Call Me by Your Name (2017), directed by Luca Guadagnino, is a beautifully crafted piece of cinema. The film’s glorious cinematography, transportive musical score, profound screenplay and strong performances set the story of a budding romance apart from all others.
A couple of months ago as I was going through my Ben Barnes obsession, I stumbled across one of his films, Dorian Gray (2009). I discovered that it was one of the many film adaptations of the classic novel The Picture of Dorian Gray by Oscar Wilde. Naturally, a week later I had it sitting on my bedside table with a bookmark lodged between the pages.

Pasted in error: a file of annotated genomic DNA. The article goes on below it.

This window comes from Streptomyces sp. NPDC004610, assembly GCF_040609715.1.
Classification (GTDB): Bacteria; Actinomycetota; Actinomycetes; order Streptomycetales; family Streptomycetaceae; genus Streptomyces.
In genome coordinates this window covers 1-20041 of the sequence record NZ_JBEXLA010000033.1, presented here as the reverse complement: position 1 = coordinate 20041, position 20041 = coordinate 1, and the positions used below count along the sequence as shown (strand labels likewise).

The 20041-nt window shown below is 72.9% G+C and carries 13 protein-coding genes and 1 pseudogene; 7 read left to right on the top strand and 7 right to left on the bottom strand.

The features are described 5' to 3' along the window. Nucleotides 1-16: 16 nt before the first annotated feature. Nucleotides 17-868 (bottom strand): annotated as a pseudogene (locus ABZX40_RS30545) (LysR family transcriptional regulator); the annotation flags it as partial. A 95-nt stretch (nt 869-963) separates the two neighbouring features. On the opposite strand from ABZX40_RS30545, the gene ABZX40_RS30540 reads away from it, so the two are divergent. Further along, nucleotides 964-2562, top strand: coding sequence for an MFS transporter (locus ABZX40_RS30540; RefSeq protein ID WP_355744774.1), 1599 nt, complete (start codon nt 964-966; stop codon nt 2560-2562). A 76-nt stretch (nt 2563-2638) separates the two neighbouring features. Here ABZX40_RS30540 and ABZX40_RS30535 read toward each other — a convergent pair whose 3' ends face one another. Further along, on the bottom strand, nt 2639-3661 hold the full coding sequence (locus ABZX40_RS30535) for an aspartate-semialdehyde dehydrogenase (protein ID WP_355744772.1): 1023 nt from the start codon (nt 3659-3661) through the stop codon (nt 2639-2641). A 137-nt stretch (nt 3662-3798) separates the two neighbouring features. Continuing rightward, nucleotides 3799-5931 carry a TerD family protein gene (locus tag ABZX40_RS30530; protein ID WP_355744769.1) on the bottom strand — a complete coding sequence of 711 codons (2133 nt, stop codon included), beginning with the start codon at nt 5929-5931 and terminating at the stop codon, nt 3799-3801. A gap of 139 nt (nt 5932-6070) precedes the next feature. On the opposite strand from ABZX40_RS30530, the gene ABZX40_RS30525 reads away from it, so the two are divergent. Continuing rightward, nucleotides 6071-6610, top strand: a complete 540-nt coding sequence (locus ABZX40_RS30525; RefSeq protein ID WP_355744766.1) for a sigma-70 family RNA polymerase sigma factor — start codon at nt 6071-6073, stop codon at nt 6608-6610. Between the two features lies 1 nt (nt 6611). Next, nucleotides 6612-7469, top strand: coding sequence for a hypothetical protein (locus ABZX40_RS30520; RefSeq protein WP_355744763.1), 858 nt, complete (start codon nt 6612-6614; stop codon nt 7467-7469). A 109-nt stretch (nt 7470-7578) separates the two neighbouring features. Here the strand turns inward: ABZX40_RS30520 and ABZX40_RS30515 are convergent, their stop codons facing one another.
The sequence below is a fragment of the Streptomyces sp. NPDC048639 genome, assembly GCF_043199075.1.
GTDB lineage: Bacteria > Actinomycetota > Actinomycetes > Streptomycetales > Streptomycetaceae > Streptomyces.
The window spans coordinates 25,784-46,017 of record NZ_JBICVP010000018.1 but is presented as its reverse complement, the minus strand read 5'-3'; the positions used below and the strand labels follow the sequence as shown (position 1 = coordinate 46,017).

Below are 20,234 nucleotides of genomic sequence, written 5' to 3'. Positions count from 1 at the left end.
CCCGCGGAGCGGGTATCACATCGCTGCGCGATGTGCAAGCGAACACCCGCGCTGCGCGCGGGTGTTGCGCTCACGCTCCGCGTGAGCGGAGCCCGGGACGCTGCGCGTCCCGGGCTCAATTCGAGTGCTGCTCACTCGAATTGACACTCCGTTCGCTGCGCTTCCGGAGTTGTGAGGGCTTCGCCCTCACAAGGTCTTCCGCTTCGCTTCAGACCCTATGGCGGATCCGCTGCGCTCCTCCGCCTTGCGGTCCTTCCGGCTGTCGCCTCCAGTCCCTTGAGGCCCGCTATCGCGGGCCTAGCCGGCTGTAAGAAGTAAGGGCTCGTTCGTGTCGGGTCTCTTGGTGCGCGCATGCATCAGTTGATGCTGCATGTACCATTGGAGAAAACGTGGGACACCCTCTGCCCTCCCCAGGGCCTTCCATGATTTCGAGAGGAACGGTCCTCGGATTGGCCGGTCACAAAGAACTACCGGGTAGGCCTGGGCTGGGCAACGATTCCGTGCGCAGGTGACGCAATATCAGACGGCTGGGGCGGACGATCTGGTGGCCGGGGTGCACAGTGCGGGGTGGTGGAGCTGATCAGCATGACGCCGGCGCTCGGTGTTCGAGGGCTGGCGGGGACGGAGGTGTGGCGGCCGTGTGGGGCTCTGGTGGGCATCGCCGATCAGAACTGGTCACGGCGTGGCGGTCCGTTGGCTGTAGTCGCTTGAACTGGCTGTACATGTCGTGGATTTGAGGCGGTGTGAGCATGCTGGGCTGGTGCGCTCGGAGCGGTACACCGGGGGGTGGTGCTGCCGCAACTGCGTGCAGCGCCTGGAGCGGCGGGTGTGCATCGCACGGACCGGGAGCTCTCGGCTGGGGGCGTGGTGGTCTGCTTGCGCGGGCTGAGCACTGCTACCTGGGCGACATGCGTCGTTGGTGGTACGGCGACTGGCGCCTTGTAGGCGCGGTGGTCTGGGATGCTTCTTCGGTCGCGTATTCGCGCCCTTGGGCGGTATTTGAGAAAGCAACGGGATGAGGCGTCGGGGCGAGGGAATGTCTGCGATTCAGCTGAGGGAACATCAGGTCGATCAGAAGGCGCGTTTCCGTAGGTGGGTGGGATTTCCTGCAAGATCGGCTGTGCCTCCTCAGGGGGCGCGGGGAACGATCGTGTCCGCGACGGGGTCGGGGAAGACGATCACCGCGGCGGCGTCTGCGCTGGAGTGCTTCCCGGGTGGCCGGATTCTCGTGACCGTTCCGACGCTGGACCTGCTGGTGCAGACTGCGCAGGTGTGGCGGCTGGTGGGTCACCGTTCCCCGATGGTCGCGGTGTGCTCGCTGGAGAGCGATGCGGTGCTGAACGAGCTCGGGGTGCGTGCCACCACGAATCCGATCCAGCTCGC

Marilyn Monroe, born Norma Jeane Mortenson, is one of the world's biggest stars. Known for her roles as a 'dumb blonde,' Monroe was treated as an object in Hollywood's Golden Age. Her difficult upbringing and fractured relationships fed her depression and anxiety, which led to her premature death at the age of 36. Throughout her career, she hinted at her struggle in playing the role of 'Marilyn Monroe.'
I've never been much for romantic comedies. I find them predictable and—whilst they can be entertaining—many are embarrassing (or, in modern terms: cringy). However, Bride Wars (Gary Winick, 2009) is one film where I find myself putting away my critical side (although, sometimes it creeps up on me).
Peter Jackson's 2005 King Kong remake of the 1933 original centers on seeking beauty and love in an ugly, unfair world. The narrative explores the damage of greed, and the different approaches to fear.